Maverick Citizen


‘Oh, all the schools are full’ – The frustrating wait for a place in class is real

‘Oh, all the schools are full’ – The frustrating wait for a place in class is real
A parent enters Enkululekweni primary in Wallacedene to enquire about placement for her children at the school. 18 January 2024. (Photo: Shelley Christians)

Across the Cape Town metro, parents and caregivers whose children have not been placed in schools are struggling to secure spaces before too much of the first term has passed.

The back-to-school rush is always a time of stress for parents and their children. There are school uniforms to find, books and stationery to buy and first-day jitters to overcome. But for some caregivers whose children have not yet been placed at schools, the start of the academic year has been a nightmare.

On Thursday, Daily Maverick accompanied Equal Education — a nonprofit organisation that advocates for quality and equality in the South African education system — as it sought to assist caregivers in Cape Town, Western Cape, who were struggling to find places for their children. 

Long queues of people were gathered outside the Western Cape Education Department’s (WCED) Metro East Education District Office in Kuilsriver, as parents and caregivers looked for an explanation as to why their children had yet to be placed in schools.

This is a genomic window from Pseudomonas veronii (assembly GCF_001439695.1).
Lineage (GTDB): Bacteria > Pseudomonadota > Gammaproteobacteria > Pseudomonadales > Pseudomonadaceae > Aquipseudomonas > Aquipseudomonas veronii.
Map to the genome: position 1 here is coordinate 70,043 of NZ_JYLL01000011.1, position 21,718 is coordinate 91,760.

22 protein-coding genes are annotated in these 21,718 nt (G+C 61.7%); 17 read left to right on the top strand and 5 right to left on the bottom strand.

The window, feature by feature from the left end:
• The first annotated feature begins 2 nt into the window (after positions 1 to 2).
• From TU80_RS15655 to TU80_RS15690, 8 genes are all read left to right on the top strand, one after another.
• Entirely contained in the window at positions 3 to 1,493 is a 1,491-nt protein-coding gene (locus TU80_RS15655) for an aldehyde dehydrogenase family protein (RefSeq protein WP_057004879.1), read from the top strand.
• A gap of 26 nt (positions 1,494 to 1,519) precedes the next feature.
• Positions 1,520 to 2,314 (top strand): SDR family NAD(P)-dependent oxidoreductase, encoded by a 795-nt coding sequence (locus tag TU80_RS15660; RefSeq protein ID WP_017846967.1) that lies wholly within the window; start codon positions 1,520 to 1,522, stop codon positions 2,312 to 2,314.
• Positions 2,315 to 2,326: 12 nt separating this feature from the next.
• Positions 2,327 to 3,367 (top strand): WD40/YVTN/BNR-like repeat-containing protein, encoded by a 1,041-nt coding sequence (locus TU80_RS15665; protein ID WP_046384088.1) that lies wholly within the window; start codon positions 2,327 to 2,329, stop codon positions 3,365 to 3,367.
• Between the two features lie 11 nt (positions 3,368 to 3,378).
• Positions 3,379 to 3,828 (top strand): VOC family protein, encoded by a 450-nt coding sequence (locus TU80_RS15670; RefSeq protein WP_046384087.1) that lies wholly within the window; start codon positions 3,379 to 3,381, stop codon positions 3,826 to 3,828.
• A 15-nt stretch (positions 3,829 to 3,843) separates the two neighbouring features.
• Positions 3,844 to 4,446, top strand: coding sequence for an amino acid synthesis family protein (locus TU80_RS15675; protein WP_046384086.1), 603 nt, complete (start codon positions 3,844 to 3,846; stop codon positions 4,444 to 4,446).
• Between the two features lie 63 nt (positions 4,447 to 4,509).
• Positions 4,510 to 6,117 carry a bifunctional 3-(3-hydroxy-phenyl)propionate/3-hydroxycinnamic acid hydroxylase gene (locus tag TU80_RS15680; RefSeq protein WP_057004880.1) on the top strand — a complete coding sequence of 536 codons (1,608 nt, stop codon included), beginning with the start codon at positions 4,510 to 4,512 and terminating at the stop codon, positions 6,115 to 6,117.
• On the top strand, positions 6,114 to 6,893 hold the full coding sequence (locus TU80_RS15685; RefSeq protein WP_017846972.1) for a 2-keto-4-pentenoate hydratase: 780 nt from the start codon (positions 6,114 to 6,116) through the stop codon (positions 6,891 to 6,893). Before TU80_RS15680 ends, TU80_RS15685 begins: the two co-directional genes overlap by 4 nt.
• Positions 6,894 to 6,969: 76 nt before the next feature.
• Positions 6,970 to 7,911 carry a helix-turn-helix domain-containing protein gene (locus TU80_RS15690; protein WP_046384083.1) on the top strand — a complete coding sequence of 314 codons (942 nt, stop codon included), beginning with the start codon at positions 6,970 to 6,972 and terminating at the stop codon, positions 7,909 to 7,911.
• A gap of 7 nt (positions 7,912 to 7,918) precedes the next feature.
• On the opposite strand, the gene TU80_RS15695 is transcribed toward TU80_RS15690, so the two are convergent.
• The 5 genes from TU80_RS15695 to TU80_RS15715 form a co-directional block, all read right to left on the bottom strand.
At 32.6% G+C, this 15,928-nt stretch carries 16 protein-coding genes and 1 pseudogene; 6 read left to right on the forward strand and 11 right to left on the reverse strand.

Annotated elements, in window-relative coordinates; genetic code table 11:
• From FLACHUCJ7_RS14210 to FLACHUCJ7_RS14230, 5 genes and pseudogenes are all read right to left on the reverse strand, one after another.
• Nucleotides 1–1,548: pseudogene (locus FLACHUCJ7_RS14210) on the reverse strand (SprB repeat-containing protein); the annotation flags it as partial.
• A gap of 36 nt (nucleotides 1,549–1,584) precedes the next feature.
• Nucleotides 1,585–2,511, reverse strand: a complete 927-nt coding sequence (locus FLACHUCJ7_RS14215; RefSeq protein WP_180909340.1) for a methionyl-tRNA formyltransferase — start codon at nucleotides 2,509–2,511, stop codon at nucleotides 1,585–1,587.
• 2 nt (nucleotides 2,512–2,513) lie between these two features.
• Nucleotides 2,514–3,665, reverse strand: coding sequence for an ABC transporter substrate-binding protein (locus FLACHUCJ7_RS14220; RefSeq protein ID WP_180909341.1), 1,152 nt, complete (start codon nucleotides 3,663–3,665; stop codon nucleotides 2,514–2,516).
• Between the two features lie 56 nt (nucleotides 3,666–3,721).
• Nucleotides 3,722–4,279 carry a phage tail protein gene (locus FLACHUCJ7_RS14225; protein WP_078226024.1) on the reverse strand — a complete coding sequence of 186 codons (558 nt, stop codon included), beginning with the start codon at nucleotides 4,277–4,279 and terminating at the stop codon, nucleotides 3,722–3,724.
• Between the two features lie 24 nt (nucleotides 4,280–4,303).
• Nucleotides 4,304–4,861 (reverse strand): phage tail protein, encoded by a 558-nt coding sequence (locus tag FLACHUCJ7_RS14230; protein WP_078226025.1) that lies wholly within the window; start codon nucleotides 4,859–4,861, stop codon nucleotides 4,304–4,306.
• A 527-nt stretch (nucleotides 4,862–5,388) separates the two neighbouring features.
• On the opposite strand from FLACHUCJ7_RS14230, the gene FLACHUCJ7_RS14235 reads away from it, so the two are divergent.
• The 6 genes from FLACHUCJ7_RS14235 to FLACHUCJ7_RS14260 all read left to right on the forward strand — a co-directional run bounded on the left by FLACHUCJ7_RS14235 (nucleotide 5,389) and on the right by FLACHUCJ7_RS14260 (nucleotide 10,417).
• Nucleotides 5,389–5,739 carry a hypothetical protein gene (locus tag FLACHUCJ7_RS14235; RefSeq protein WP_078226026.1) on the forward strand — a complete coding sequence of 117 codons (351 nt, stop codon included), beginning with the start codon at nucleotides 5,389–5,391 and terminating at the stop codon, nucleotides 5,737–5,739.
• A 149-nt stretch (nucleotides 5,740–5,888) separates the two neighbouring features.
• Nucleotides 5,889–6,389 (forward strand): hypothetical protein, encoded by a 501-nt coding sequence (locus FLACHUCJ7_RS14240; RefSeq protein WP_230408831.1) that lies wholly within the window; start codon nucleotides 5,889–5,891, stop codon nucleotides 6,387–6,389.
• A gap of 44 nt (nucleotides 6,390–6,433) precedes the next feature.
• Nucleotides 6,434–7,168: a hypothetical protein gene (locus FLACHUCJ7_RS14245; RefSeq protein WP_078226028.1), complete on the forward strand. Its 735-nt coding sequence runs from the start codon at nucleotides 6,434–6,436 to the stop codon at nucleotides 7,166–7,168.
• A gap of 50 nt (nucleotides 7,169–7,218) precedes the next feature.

Read more in Daily Maverick: Western Cape Education Department strives to place 2,500+ learners as new school year begins

Amanda Nange school placements

Amanda Nange speaks to Daily Maverick about her struggle to get her son placed in a school nearby their home for Grade 8, on 18 January 2024. (Photo: Shelley Christians)

“I’m here for my son. I applied online last year when the applications started, and then when the outcomes came on 29 May, my child didn’t get a space. They said, ‘Oh, all the schools are full’. I went to schools to enquire and they said I must come back to the [education] department here. When I came here, they said I must wait until December. December came, they said I must come in January,” said Amanda Nange, a parent from Makhaza, Khayelitsha, whose son is meant to start Grade 8 this year.

When the first day of school rolled around on Wednesday, 17 January, Nange’s son still did not have a place. She claimed the WCED had not responded to her emails about the situation. 

“It’s heartbreaking for my son,” said Nange. “He is stressing because all his peers are at school and we applied at the same time with their parents… and then today, I’m the one who’s in this situation. So, my son is just… always locked up in his room and doesn’t want to talk to me, as if I’m the one who’s at fault. But I’m not — every day I’m trying.”